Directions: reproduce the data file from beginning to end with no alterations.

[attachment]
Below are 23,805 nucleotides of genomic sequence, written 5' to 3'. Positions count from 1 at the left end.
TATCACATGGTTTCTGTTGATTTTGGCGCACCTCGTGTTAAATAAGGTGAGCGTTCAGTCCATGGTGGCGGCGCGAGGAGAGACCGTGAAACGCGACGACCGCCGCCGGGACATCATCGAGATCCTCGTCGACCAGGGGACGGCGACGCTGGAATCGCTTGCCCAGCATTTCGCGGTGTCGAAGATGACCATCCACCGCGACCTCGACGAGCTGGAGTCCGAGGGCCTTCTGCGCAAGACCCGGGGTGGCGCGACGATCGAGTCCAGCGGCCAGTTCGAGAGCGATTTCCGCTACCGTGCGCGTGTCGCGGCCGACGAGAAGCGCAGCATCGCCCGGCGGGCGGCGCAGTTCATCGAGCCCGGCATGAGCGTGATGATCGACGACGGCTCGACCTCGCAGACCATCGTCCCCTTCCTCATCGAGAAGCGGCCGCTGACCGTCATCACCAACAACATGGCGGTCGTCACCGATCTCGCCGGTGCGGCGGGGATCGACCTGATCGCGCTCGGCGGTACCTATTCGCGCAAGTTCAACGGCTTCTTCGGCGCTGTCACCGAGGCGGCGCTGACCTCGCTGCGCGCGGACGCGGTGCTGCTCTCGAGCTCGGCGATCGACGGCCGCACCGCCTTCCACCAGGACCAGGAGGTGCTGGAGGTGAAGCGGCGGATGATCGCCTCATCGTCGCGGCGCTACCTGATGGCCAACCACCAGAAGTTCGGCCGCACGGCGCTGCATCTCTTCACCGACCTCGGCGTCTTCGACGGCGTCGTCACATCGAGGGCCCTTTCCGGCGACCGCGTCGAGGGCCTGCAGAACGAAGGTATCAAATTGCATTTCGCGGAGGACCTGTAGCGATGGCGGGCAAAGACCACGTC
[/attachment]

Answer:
Below are 23,805 nucleotides of genomic sequence, written 5' to 3'. Positions count from 1 at the left end.
TATCACATGGTTTCTGTTGATTTTGGCGCACCTCGTGTTAAATAAGGTGAGCGTTCAGTCCATGGTGGCGGCGCGAGGAGAGACCGTGAAACGCGACGACCGCCGCCGGGACATCATCGAGATCCTCGTCGACCAGGGGACGGCGACGCTGGAATCGCTTGCCCAGCATTTCGCGGTGTCGAAGATGACCATCCACCGCGACCTCGACGAGCTGGAGTCCGAGGGCCTTCTGCGCAAGACCCGGGGTGGCGCGACGATCGAGTCCAGCGGCCAGTTCGAGAGCGATTTCCGCTACCGTGCGCGTGTCGCGGCCGACGAGAAGCGCAGCATCGCCCGGCGGGCGGCGCAGTTCATCGAGCCCGGCATGAGCGTGATGATCGACGACGGCTCGACCTCGCAGACCATCGTCCCCTTCCTCATCGAGAAGCGGCCGCTGACCGTCATCACCAACAACATGGCGGTCGTCACCGATCTCGCCGGTGCGGCGGGGATCGACCTGATCGCGCTCGGCGGTACCTATTCGCGCAAGTTCAACGGCTTCTTCGGCGCTGTCACCGAGGCGGCGCTGACCTCGCTGCGCGCGGACGCGGTGCTGCTCTCGAGCTCGGCGATCGACGGCCGCACCGCCTTCCACCAGGACCAGGAGGTGCTGGAGGTGAAGCGGCGGATGATCGCCTCATCGTCGCGGCGCTACCTGATGGCCAACCACCAGAAGTTCGGCCGCACGGCGCTGCATCTCTTCACCGACCTCGGCGTCTTCGACGGCGTCGTCACATCGAGGGCCCTTTCCGGCGACCGCGTCGAGGGCCTGCAGAACGAAGGTATCAAATTGCATTTCGCGGAGGACCTGTAGCGATGGCGGGCAAAGACCACGTC